Study Shows Durability of Medtronic Heart Valves
Medtronic, Inc., announced Monday that its Mosaic bioprosthetic heart valves that were implanted 12 years ago in a pre-market approval trial are still working.
The artificial heart valves are designed to replace a diseased or damaged heart valve-usually the aortic or mitral valve. The device was approved by the U.S. Food and Drug Administration in 2000.
The patients in this prospective, nonrandomized trial were followed for 12 years at six international centers. The study involved 1,029 patients who had aortic valve replacement (AVR) and mitral valve replacement (MVR), and received the artificial valves between 1994 and 2000.
A study published in the Journal of Thoracic and Cardiovascular Surgery revealed a freedom from structural valve deterioration of 93.3 percent in AVR patients 60 years and older, and 95.3 percent in MVR patients 70 years and older. In addition, hemodynamic performance data showed stability up to 10 years, indicating durability of the Mosaic bioprosthesis over time.
“These strong findings address and support the intermediate- to long-term durability of the Medtronic Mosaic bioprosthesis in the aortic and mitral position,” Dr. Eric Jamieson, professor of surgery from the University of British Columbia in Vancouver and a principal investigator of the study since 1994, said in a statement. “I expect these results will be reviewed favorably by cardiothoracic surgeons, especially for patients 60 years of age and older requiring aortic valve replacement and patients 70 years of age and older who are candidates for mitral valve replacement.”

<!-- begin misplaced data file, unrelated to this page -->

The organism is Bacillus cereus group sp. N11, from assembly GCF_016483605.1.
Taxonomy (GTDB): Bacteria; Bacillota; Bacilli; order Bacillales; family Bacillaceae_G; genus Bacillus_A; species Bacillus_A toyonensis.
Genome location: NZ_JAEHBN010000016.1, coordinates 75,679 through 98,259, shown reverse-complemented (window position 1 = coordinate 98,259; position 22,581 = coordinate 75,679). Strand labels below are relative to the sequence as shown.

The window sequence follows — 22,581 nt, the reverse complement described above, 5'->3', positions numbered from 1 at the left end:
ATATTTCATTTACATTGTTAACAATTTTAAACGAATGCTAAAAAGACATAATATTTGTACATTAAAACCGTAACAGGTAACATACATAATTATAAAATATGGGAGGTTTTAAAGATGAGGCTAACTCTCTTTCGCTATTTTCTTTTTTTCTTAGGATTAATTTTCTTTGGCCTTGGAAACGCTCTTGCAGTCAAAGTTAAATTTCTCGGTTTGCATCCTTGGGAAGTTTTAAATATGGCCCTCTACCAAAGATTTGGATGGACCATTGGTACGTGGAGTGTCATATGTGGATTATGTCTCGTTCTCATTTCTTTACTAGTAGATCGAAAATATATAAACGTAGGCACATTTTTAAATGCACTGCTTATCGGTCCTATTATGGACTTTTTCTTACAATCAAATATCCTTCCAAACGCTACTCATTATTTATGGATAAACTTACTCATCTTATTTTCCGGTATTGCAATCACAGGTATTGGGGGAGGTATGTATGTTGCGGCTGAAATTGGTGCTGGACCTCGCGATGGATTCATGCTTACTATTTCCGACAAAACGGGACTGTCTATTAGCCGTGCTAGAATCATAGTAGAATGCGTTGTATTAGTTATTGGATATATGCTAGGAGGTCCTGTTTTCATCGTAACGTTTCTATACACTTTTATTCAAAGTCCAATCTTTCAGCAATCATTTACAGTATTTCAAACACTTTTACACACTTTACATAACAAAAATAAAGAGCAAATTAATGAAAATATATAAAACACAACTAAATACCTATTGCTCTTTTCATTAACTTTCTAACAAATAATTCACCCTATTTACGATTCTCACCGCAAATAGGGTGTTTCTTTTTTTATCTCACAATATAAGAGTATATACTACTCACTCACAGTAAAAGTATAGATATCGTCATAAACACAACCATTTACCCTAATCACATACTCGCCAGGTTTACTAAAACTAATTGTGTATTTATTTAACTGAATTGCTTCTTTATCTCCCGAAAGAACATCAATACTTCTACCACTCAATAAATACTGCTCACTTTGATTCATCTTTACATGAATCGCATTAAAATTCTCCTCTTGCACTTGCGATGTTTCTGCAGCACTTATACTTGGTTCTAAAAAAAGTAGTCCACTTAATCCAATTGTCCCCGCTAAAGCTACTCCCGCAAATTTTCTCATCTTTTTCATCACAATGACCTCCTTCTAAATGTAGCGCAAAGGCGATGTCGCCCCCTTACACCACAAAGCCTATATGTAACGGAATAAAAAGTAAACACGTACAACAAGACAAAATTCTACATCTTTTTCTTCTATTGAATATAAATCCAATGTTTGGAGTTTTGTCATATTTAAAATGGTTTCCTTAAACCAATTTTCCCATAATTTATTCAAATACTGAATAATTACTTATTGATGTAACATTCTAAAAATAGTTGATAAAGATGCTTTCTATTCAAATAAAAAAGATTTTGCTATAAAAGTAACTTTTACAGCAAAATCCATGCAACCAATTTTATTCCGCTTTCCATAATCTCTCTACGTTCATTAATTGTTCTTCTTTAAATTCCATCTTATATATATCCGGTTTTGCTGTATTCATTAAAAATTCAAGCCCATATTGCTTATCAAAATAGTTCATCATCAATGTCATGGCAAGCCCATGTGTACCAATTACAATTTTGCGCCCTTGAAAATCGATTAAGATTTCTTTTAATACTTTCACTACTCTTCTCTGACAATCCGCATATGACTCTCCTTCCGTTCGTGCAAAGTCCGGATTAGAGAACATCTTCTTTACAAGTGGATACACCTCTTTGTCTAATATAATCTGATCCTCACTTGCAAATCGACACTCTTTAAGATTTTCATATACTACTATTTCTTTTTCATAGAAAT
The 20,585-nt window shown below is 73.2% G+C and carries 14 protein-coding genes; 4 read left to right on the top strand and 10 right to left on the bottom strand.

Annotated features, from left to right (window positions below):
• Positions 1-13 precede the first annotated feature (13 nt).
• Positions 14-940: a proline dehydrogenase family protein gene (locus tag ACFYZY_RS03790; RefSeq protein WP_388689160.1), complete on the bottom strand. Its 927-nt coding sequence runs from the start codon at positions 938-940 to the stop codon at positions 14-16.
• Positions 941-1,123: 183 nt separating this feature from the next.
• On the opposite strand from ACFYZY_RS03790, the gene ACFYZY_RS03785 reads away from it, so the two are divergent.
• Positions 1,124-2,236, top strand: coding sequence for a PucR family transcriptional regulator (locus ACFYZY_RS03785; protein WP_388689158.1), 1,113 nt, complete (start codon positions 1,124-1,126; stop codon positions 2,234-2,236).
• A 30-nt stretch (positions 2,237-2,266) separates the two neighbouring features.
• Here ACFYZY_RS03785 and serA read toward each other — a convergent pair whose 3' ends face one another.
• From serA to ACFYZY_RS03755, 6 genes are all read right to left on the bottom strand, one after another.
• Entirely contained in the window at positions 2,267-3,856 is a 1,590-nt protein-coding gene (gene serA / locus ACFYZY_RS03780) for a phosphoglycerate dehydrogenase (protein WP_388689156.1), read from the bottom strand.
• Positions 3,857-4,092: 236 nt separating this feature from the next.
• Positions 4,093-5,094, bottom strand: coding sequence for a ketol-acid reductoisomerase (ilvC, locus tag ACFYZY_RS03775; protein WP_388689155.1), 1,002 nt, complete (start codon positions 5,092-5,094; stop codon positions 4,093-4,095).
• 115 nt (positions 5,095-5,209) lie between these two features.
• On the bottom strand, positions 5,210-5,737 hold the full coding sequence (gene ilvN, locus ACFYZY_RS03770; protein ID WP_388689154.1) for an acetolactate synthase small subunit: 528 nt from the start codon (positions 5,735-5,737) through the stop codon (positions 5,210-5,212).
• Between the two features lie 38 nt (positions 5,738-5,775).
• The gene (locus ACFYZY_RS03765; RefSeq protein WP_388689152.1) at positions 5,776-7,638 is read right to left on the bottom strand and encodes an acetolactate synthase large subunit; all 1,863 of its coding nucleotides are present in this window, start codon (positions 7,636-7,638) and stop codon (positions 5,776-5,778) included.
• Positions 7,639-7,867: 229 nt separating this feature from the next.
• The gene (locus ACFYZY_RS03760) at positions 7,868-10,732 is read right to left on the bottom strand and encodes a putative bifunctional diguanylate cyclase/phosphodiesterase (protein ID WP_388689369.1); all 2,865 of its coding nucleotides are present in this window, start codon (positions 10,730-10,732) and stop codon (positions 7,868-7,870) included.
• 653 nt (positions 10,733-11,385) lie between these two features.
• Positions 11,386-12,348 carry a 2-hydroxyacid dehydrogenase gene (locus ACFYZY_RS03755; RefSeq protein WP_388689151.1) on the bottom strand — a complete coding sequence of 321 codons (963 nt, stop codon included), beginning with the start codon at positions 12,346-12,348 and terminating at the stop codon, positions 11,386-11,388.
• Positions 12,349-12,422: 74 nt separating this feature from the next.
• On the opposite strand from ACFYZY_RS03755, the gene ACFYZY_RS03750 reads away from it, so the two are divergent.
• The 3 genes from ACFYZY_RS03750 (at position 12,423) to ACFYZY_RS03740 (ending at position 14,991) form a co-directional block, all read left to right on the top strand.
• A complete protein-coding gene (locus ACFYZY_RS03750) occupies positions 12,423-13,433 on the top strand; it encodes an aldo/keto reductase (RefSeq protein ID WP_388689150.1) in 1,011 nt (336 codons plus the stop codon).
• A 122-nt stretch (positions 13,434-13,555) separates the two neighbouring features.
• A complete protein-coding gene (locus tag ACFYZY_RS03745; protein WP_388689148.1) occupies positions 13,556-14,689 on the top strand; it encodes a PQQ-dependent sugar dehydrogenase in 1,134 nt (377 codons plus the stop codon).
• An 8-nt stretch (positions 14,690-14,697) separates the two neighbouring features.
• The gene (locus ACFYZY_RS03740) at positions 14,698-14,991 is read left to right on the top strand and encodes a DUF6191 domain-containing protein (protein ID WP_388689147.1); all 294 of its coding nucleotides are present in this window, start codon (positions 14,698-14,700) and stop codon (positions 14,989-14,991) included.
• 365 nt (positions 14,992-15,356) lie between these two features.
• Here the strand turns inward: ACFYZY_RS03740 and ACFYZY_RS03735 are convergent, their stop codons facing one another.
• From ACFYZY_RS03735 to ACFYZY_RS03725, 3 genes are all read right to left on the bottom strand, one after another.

The third-generation valves are made of porcine (pig) tissue that is attached to a cloth-covered, flexible plastic stent, and was designed with technology that preserves tissues and mitigates calcium.
Medtronic is the world's largest medical device company, and Minnesota's seventh-largest public company based on revenue, which totaled $15.8 billion in its most recently completed fiscal year.